As we enter 2017, before we set out to find the answers that are going to see our markets grow, our brands thrive and our businesses excel, we need to find the right questions. If we can ask the right questions, a lot of the answers will be quite easy to find.
Over the last few weeks I’ve been exposed to some deep thinkers in the wine business: Steve Pannell talking about making drinkable wines that taste like they’re made from grapes and that suit our climate. About Apple and customer habits and behaviour with Jeffrey Grosset. About vineyards with a host of people, including Samantha Connew, Sandro Mosele, Gerald Ellis from Meadowbank, and Gilli Lipscombe from Sailor Seeks Horse. I’ve also spent more time than I normally do walking in vineyards, talking to growers, and understanding what makes them and their vines tick. I’ve come up with a list. Here are the questions I’m asking myself as 2017 gets underway, ready or not.
Is the vineyard (or vineyards) at the centre of what we do, and is that reflected in how we talk about the wines?
While presenting two Tasmanian wines at the Sidewineder tasting in Adelaide recently, I took the viti challenge – to only talk about viticulture and not about winemaking – this is where it’s grown, this is what the ground is like, the season gave us this, we look after it like this, we pick it then, and that’s why it tastes like it does. Give it a try. If our sales people and distributors can’t do that, get them to the point where they can.
To paraphrase Sandro Mosele, improving viticulture is the great opportunity for any of us wanting to make and sell better wine.
The emphasis on winemaking over viticulture in Australia has taken us to a point where very few wineries try to plant and run truly great vineyards.
Does what we are talking match what we are doing?
Pannell is a key example of this. Finding varieties that work with his climate, and making them to maximise drinkability, he’s practising what he’s preaching. Are the things we’re doing in the vineyard, in the winery, in the market, aligning with what’s important to us? Or are we letting those principles – the ones that we ourselves determine that are not imposed by anyone else – get lost because of competing priorities? What is sacrosanct to us? It will be different for each wine business. If one goal – be it sustainable viticulture, hands-off winemaking, reflecting a site, being a leader with a particular variety, raising our price points, selling more on premise, or retaining key staff – is our key goal, are we making progress or are we hitting other goals and letting the key one fall down the list?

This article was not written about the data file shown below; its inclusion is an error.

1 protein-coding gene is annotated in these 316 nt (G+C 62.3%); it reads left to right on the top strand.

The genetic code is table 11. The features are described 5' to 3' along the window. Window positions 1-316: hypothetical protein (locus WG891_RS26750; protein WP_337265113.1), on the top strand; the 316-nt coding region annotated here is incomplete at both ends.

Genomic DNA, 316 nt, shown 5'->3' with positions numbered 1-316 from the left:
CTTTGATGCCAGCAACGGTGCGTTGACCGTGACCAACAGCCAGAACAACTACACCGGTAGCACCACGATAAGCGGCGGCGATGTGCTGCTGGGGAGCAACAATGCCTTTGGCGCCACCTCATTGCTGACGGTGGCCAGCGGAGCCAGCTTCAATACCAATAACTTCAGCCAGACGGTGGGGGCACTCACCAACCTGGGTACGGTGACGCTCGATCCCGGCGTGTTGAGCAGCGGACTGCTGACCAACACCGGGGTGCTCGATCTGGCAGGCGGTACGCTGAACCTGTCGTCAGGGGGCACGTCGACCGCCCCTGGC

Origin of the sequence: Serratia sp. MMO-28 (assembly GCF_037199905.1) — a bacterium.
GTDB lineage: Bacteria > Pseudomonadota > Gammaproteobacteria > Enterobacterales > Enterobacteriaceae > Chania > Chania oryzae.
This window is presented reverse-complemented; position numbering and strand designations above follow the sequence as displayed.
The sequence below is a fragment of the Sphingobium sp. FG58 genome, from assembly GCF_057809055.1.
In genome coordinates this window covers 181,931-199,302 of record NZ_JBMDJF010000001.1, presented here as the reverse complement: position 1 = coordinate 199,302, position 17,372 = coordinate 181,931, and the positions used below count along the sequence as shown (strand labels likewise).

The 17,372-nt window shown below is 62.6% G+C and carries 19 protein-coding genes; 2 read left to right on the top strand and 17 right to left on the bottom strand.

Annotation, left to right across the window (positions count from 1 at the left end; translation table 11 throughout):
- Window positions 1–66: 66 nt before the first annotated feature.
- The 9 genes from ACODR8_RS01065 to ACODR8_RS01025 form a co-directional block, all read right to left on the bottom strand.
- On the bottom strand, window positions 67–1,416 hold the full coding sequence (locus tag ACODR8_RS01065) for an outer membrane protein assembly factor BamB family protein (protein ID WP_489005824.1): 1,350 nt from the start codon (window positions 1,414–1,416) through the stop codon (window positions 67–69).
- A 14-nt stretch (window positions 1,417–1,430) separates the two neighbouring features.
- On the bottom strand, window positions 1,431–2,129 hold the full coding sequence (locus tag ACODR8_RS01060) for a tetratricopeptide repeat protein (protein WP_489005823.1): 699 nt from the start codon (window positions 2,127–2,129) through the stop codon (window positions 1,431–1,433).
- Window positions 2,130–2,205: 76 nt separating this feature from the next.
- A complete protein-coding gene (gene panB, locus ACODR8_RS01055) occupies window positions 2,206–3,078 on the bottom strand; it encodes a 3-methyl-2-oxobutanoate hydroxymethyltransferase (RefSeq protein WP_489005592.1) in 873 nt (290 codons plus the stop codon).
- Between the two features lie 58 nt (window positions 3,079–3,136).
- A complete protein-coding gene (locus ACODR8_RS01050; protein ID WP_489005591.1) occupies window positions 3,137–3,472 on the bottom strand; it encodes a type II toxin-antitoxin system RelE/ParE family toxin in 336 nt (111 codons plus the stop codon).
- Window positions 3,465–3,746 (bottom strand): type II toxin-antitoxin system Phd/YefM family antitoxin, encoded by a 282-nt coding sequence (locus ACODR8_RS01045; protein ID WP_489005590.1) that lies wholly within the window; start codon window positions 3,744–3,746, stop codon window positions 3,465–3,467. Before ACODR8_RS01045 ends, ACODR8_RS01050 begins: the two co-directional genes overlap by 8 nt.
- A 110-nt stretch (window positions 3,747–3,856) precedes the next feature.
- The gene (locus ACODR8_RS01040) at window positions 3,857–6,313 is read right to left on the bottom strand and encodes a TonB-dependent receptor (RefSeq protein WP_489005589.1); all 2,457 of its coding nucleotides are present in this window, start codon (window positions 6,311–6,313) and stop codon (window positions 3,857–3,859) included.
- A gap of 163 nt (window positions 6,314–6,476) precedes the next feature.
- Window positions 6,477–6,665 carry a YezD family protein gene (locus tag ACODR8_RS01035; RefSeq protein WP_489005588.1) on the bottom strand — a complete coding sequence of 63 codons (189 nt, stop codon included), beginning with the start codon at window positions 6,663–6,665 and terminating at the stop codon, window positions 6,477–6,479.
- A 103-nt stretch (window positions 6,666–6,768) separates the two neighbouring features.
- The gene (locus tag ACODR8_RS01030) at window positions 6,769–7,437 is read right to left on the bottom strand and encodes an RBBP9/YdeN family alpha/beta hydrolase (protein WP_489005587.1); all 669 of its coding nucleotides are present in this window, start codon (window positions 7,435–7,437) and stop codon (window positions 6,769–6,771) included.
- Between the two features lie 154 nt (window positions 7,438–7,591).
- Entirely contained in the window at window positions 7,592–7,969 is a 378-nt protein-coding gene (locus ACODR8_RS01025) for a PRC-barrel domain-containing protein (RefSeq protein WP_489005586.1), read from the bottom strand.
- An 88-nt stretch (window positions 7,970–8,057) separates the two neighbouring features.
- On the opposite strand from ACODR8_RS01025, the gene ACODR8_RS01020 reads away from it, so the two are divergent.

Are we evolving our sales footprint?
How many wineries wanted to sell exactly the same proportion of each wine through the same channels in 2016 as they did in 2015? If they were growing, were they aiming for the growth to be in all channels or only some? I reckon for most of us we’re looking to manage channel growth – to grow some products in some channels and some in others.
If we are not planning by market, by product and by channel, we’re likely going to lose control of what’s selling where, and that can mean a less than ideal mix of sales.
The cleverest (and luckiest) wineries choose who they sell to, some down to the individual account, but for most, if we’re choosing what channel we’re focusing on for each product, that’s a great start. If we’re thinking about our target market for a wine as being cellar door sales, a certain country/city, on or off premise, chain or independent, by the glass or bottle, floor stacked or fine-wine section, and so on, those thoughts inform every element of packaging, price and promotion.
Are we improving the quality of our distribution?
This is not necessarily about changing distribution. Improving the quality of distribution could mean the sales team having a better understanding of our wines, or our wines being a notch or two higher on their list of priorities. When was the last time one of the sales team did vintage at our winery? Have all the sales team visited? Have we been on the road with each one? Do we know them well enough to pick up the phone to pass on a tip, to check on an account, to get them to make a booking at one of their accounts for us, to congratulate them on a new listing?
Is our brand equity growing?
How do we measure that? Sales growth? Channel splits? Net promoter score? Wine show medals? Cellar door visitation? All of the above? Depending on the business, they might all be important. Don’t forget the number of cases sold per listing, which is a crucial indication of the strength of the sku and associated depletion rates. And we also need to accept that brand equity is a nebulous thing to quantify. Another way to consider the question is: “What have I done in the last year to increase the brand equity?” It may be some of the actions listed above under improving distribution, or improving the channel split. It could be a new website. It could be connecting with consumers at consumer tastings and wine fairs and building the mailing list.
We need to be brutally honest, and also acknowledge when brand equity is being eroded, for whatever reason, but especially through visible discounting.
Is our P&L and our balance sheet improving?
Is all the hard work paying off? If not, why are we doing this again? One wise head told me about a chat with some experienced wine industry execs, where the topic of returns on capital and EBIT ratios came up. One commented that we have to accept that it’s the wine industry, that low returns are part of the territory. Most people around the table agreed. Wise head didn’t. Nor should we.